and the mire i flipped, end over end. the ciphers of a metered
time, and laid on lambswool narrowly. i run my finger round
the rim of love. it sings its whimming posey till it shatters.
johnson says no, there will be no laying down. no one to break
amends like bread. home will not be fuschia, nor a stream striven
clear. when i look at our maps i will see my grandfather's hands.
when i hold my grandfather's hand i will see blue lines
ploughed into boundaries, will see life's suffering, impaled
upon a hangnail. home will be any arbitrary nightmare, the whining
of a child-bride kept in a closet, will be telescopes trained on
an exit wound, garrote, cavort, galley-bondage; gangrene, greed
of sick natures. the hairshirt and the shipwreck. the counterfeiting
light refines whatever it touches. and by refines a kind of scraping
off. and still i hear that voice, those voices, and i have been
eating these arsenic vowels so long my tongue turns tragedian
too. lyric has this writhing sweetness to it. flags in their fascist
semaphore. he said a flag is mostly air, biddy, how a halo slips,
how a mouth is fouled. and i know and i know, but i love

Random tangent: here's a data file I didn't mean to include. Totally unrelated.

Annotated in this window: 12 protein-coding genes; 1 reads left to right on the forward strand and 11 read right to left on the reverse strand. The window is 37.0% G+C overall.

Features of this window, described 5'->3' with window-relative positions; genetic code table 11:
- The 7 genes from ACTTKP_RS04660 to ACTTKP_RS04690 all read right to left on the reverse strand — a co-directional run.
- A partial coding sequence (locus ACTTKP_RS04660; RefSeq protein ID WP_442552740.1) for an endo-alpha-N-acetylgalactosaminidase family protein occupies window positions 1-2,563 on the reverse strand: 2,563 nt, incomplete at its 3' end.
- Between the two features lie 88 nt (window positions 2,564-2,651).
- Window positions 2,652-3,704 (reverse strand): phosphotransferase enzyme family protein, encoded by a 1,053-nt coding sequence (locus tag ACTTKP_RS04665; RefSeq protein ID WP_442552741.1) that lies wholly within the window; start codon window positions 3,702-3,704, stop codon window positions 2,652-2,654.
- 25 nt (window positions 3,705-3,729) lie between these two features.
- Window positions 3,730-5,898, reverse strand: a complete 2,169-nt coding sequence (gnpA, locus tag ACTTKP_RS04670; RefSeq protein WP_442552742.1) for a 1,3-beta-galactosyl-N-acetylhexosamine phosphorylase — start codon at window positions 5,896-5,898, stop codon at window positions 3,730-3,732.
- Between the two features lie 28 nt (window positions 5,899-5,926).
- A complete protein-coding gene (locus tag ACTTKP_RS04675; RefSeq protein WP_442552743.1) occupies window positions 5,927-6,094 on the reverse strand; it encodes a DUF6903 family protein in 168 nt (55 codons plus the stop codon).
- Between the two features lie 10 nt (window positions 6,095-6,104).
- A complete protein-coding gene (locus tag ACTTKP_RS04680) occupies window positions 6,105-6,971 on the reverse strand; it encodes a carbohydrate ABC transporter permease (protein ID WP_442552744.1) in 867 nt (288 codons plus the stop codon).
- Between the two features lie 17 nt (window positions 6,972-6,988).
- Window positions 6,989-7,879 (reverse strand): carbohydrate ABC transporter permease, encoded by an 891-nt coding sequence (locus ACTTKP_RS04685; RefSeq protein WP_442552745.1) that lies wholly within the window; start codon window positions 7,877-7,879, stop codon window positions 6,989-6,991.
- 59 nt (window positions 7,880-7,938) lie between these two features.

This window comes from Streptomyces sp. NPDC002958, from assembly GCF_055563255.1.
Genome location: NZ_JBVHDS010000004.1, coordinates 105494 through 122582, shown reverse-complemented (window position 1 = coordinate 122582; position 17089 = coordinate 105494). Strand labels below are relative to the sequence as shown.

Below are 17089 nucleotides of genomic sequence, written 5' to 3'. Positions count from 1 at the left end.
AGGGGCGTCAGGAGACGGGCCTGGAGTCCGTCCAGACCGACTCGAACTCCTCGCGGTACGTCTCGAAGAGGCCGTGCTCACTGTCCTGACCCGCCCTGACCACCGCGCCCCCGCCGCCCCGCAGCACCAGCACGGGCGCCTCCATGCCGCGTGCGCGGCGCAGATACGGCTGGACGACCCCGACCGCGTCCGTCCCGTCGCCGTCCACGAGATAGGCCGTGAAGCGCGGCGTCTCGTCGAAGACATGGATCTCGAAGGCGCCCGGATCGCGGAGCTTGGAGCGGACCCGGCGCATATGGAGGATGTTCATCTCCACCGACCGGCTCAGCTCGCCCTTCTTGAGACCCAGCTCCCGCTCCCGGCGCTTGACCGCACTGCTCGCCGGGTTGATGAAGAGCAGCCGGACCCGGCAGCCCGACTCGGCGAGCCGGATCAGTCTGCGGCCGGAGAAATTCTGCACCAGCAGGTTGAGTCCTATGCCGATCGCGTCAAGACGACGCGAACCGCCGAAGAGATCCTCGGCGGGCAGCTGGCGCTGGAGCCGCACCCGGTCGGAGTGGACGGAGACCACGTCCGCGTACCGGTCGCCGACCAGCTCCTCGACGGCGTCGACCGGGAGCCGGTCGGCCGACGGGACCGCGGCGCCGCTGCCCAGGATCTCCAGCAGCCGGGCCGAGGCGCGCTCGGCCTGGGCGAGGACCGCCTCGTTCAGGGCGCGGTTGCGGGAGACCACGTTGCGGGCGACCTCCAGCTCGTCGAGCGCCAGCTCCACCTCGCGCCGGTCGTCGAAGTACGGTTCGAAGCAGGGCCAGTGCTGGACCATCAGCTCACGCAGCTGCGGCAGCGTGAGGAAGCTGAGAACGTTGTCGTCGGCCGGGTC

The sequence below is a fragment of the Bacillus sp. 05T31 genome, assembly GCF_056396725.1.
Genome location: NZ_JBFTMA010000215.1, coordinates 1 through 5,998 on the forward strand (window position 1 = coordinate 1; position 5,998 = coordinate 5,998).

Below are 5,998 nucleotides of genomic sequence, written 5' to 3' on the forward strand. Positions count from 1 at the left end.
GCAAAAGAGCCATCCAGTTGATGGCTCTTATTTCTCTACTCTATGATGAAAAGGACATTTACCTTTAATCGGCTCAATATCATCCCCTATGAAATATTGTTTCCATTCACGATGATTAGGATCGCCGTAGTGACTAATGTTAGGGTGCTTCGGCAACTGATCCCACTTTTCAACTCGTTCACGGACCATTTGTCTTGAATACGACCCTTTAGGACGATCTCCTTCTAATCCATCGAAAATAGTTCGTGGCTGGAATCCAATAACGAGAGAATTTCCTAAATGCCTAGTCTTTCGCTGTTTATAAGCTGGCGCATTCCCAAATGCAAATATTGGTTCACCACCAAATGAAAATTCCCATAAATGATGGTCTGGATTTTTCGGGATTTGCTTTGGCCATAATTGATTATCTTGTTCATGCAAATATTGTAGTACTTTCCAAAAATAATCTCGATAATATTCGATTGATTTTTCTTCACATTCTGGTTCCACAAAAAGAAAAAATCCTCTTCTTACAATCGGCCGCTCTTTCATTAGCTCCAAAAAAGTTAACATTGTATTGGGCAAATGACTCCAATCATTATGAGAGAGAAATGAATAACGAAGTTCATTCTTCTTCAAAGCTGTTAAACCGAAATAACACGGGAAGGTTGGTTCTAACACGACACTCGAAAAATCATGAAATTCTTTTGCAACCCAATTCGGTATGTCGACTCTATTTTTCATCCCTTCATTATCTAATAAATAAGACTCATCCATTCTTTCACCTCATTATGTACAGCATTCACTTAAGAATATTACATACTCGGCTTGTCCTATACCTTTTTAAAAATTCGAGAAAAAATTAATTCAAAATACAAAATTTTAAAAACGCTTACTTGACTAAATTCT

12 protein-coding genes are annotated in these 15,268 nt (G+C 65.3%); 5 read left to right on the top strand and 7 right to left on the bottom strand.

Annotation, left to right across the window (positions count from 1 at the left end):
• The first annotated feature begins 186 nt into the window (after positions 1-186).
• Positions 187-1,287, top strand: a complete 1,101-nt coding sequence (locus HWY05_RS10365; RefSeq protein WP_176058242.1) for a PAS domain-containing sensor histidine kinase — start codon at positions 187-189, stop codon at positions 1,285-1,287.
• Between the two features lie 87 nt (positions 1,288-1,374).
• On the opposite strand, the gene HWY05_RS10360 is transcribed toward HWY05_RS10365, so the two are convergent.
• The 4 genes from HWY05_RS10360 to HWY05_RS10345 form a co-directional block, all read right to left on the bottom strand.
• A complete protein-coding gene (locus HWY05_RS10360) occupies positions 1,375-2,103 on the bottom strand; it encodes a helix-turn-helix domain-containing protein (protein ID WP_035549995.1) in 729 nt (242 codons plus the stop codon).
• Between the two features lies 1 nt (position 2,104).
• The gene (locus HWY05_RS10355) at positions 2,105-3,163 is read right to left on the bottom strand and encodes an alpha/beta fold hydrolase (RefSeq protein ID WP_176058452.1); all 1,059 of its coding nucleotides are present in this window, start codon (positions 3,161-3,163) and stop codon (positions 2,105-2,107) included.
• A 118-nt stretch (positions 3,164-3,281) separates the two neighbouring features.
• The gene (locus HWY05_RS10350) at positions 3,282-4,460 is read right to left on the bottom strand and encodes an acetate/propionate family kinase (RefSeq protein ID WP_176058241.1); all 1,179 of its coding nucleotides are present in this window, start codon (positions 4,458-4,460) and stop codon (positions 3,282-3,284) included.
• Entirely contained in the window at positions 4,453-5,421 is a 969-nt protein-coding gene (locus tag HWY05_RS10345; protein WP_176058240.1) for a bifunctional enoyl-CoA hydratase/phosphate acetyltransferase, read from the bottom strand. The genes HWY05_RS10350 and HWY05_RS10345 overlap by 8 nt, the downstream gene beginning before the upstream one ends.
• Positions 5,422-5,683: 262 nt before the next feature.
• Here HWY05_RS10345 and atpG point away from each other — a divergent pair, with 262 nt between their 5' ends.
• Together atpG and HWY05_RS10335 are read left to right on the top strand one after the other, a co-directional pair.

the grave that grew you, boys. though all her walls have ears
inclined to eavesdrop times, though august is a punitive crescendo,
though our church had blessed the blueshirts, worn the polished
turd of tyranny, and despite the dosses, kips, the own goal in
a celtic shirt whose native language is noise. despite the bark stripped
from the trees, the necromancy of nostalgia, zombie militias
rising from the nearest limepit, haunting an english dream.
although she is a b-movie. although she is the spectacle of queer
bash and revenge porn. although she is misogyny, an enfant's
trembling rhetoric of lust. i loved you, and love makes me mediocre
with longing. you have to wonder, has longing ever possessed
this johnson like a terror? brain sticky with the latent prints
of an old pain, rising; missing a friend, a lover, a father, a daughter
whose voice made mourning? those lost and those returned. Presumed
and absolutely. a hurting fact there is no gospel for in any language.
when he wipes his arse on our peace he kills them again. and again.
those whose deaths run hot, and those whose mirror is the serpent's
mouth in trying to forget, has always been. there are places –
hanging in the aspic of our injuries. but Pig Thief, miscreant
and mutable, whose name a shadow valentine i trace across my tongue
like parma violet charm against their heresy. there is a staying with.
there will be dynasties of upturned faces, blued onto the incidental
day. the young. may their griefs be held in the palm of a hand, palmed
like marbles, rolled away, all infamies, attritions shrugged. and we will
care for them. like silence cares, like light and space, and dig ourselves
in with a gentle spade.

Read 796 times Last modified on Wednesday, 30 September 2020 10:01
Fran Lock

Fran Lock Ph.D. is a some-time dog whisperer, activist, and the author of seven poetry collections and numerous chapbooks, most recently 'Raptures and Captures', published by Culture Matters, the last in a trilogy of works with collage artist Steev Burgess.